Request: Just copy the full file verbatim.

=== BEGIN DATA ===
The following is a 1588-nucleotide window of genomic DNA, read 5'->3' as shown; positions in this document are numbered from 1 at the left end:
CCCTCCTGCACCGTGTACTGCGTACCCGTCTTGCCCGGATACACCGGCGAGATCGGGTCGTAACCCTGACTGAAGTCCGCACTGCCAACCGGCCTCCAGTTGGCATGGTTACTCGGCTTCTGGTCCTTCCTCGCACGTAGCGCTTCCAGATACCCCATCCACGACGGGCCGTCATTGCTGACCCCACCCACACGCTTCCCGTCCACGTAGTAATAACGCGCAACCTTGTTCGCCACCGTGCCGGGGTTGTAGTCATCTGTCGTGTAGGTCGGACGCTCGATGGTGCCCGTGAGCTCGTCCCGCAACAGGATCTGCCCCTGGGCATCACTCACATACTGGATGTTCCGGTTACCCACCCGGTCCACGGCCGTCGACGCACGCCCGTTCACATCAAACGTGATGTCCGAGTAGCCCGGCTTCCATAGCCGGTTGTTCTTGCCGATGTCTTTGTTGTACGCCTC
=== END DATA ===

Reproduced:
The following is a 1588-nucleotide window of genomic DNA, read 5'->3' as shown; positions in this document are numbered from 1 at the left end:
CCCTCCTGCACCGTGTACTGCGTACCCGTCTTGCCCGGATACACCGGCGAGATCGGGTCGTAACCCTGACTGAAGTCCGCACTGCCAACCGGCCTCCAGTTGGCATGGTTACTCGGCTTCTGGTCCTTCCTCGCACGTAGCGCTTCCAGATACCCCATCCACGACGGGCCGTCATTGCTGACCCCACCCACACGCTTCCCGTCCACGTAGTAATAACGCGCAACCTTGTTCGCCACCGTGCCGGGGTTGTAGTCATCTGTCGTGTAGGTCGGACGCTCGATGGTGCCCGTGAGCTCGTCCCGCAACAGGATCTGCCCCTGGGCATCACTCACATACTGGATGTTCCGGTTACCCACCCGGTCCACGGCCGTCGACGCACGCCCGTTCACATCAAACGTGATGTCCGAGTAGCCCGGCTTCCATAGCCGGTTGTTCTTGCCGATGTCTTTGTTGTACGCCTC